2) Product Placement:  Product placement works hand-and-hand with knowing your customers.  This weekend in Black beauty salons all across America will be a man selling Mother’s Day baskets, purses, perfume, jewelry, flowers, and weaves.  Why?  Because he knows his customer!  So he will be where they are, saving them both time and gas money trying to find a last minute gift.  Similarly, his brother, cousin, homie will be posted outside of the barber shop selling bootleg dvds and cds because he too has mastered marketing 101.  Contrarily, trying to sell bootleg electricity to established professionals shows you don’t know your customer…at all.
3) The Come Up:  You may have missed it but the most important thing in a hustle is the ability to come up…on money…and/or time.   Now the men, that are always outside of the barbershop and grocery stores I am pretty sure they don’t have a 9-5.  But they get to set their own hours, make their own rules, set their own prices, etc and thus comes up time wise.  The man that comes in to the beauty shop on Saturdays usually works for  UPS or Wal-mart, you know, where supplies are plentiful… so this is just a quick come up financially.  If you have to work a full time job and hustle full-time, and only come up $25, you need to rethink everything you are doing because you are an embarrassment to the hustle.

By the way, Happy Mother’s Day!   

Black is the New White. Hispanic is the New Black: The Minority Hierarchy – Part One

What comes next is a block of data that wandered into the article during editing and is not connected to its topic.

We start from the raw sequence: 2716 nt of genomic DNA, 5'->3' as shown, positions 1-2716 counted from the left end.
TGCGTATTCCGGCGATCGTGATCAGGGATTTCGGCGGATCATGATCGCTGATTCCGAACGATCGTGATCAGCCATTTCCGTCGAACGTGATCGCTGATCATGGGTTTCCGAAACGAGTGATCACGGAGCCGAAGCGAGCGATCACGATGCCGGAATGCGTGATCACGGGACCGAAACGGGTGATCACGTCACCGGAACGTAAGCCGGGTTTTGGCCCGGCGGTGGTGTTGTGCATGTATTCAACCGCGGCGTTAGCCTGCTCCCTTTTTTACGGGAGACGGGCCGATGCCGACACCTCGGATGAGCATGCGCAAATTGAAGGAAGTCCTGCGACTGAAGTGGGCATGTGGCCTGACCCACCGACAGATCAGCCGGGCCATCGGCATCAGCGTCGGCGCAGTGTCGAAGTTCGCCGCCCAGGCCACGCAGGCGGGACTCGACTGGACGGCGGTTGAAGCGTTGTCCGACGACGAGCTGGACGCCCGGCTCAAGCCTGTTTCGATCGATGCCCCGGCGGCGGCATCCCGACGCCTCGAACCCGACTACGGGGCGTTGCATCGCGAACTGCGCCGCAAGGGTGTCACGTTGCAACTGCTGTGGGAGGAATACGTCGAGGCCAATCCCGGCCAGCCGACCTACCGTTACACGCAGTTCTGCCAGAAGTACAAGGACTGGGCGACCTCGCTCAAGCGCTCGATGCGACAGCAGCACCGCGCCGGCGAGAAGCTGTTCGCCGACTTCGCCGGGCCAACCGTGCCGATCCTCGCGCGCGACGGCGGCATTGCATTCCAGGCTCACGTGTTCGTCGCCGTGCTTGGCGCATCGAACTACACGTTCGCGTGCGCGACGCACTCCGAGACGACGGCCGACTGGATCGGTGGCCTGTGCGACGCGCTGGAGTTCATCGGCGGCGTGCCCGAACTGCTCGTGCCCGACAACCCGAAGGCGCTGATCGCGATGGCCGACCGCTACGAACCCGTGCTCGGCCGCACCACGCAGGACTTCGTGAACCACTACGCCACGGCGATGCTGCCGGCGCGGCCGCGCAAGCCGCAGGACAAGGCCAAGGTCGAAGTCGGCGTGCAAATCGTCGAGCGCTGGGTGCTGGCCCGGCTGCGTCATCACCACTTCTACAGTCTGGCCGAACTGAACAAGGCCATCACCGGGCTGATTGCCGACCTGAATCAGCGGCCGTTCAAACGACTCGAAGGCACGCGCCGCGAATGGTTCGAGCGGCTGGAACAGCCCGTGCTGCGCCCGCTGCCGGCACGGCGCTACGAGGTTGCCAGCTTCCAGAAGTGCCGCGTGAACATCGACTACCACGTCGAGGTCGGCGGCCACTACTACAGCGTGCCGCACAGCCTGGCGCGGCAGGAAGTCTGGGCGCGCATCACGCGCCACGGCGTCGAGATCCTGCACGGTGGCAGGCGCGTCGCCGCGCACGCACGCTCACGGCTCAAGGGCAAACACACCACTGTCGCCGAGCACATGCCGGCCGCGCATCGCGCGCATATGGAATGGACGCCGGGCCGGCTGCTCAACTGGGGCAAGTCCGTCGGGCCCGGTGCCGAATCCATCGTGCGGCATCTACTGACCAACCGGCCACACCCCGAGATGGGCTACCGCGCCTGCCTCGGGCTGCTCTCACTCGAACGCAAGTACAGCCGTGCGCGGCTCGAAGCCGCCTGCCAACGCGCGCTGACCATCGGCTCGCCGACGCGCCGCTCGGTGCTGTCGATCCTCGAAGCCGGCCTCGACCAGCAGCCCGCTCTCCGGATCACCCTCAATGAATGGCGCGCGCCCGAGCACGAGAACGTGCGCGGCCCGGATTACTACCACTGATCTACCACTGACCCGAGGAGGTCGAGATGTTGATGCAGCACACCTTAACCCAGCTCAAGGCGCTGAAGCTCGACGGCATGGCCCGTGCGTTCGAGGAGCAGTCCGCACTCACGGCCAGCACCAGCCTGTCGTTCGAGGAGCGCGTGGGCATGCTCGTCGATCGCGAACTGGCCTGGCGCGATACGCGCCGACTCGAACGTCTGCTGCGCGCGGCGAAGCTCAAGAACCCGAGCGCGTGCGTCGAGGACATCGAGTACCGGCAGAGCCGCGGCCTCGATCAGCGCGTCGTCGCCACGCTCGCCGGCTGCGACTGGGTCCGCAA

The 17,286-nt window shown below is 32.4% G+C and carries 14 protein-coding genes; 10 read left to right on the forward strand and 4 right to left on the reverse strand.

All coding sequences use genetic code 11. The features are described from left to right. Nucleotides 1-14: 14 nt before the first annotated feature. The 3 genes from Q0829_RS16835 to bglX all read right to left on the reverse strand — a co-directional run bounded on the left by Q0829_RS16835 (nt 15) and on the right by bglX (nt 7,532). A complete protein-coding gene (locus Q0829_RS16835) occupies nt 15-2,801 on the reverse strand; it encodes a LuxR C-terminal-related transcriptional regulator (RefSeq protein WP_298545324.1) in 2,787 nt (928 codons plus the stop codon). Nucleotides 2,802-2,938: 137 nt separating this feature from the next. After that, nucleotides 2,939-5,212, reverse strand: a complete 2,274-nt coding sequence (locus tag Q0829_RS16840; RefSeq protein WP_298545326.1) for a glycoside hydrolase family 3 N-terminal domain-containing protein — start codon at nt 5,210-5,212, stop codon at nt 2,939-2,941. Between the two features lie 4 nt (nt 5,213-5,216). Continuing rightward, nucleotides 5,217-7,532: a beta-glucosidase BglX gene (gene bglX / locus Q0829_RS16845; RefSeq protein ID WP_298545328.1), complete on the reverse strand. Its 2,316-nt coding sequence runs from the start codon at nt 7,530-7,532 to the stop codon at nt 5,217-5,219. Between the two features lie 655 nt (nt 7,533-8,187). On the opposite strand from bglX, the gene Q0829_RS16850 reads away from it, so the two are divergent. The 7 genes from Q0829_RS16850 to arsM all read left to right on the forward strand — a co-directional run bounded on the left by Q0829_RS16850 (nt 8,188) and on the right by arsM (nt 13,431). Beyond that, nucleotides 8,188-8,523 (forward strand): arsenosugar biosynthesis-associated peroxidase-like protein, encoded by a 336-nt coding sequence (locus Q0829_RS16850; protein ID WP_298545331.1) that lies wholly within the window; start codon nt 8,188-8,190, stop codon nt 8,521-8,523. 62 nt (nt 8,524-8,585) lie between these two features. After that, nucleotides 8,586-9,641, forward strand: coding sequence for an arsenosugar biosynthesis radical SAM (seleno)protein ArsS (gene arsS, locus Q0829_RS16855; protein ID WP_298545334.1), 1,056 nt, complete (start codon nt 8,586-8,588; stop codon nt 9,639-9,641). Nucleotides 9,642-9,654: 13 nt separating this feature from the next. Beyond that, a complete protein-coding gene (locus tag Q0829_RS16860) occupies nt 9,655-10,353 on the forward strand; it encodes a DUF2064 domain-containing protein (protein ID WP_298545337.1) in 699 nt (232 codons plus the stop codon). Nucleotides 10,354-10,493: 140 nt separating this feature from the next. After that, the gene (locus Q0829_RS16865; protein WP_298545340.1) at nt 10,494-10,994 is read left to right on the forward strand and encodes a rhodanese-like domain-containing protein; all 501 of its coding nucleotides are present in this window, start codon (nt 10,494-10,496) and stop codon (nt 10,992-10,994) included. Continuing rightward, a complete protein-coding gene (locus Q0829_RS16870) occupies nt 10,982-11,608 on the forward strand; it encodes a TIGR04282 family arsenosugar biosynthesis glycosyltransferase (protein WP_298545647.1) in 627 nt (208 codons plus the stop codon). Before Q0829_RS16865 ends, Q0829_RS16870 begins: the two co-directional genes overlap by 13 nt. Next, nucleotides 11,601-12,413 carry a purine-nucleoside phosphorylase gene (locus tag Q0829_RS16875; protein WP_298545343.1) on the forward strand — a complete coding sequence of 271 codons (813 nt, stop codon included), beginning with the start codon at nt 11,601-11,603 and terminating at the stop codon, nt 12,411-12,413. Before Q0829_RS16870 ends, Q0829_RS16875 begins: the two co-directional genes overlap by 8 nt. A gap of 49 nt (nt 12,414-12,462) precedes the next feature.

We are well into 2011, and it has become apparent that the lines of racism have evolved.   There is no question that racism, from the subtle to the overt, is prominent within our society and Fox News.  There is still a very clear divide between the rights of White Americans and the injustices of Blacks (regardless of nationality) living in America.  Furthermore, within the Black Diaspora, we are fully aware of how American socialism has taught us to establish our own hierarchy within Blackness- the lightest being the highest to the darkest being the lowest. This self-hate directly mirrors the established protocol of slavery in America- the darker the skin, the bigger the burden.  What may have been impossible to predict that this once self-contained hatred would seep outside of the Diaspora and manifest itself into a Black supremacy ideology that subjugates all other races and nationalities, except, of course, the beloved and revered Whites.